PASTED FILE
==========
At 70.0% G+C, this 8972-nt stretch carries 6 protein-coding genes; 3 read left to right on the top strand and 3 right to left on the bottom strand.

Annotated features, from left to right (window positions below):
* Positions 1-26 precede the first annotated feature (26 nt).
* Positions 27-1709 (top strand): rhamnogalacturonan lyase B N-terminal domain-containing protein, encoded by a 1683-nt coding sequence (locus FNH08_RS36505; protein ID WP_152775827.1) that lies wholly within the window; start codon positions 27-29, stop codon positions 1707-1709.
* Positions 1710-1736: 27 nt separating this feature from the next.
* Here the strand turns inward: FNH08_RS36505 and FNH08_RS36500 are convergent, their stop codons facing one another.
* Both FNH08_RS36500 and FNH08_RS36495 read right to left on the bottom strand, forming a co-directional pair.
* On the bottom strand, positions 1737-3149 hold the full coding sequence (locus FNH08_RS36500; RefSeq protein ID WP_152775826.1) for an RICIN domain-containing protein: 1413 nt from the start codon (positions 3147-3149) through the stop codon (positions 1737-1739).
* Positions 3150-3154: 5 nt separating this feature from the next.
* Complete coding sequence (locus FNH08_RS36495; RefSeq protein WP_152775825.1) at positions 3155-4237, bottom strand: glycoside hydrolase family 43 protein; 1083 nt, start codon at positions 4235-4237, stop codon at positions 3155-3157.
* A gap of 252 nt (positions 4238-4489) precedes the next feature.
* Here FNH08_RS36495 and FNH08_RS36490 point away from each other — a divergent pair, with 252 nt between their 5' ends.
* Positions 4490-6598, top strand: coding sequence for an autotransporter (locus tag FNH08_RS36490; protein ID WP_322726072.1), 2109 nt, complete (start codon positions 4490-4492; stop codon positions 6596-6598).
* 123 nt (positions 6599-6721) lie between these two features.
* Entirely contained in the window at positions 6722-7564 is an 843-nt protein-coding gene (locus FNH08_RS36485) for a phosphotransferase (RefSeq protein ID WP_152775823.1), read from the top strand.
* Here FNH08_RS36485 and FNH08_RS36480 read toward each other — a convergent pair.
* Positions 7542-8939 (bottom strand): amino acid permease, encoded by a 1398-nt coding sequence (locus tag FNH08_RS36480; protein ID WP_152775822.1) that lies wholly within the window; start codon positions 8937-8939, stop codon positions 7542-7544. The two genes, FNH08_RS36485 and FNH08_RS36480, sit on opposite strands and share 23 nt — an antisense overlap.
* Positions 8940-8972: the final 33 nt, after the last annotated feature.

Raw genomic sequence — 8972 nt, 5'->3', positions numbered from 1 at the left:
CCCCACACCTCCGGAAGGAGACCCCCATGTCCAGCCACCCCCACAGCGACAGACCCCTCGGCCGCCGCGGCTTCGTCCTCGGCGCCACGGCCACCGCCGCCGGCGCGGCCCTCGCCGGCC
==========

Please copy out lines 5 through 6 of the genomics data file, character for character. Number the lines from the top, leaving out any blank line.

* Positions 1710-1736: 27 nt separating this feature from the next.
* Here the strand turns inward: FNH08_RS36505 and FNH08_RS36500 are convergent, their stop codons facing one another.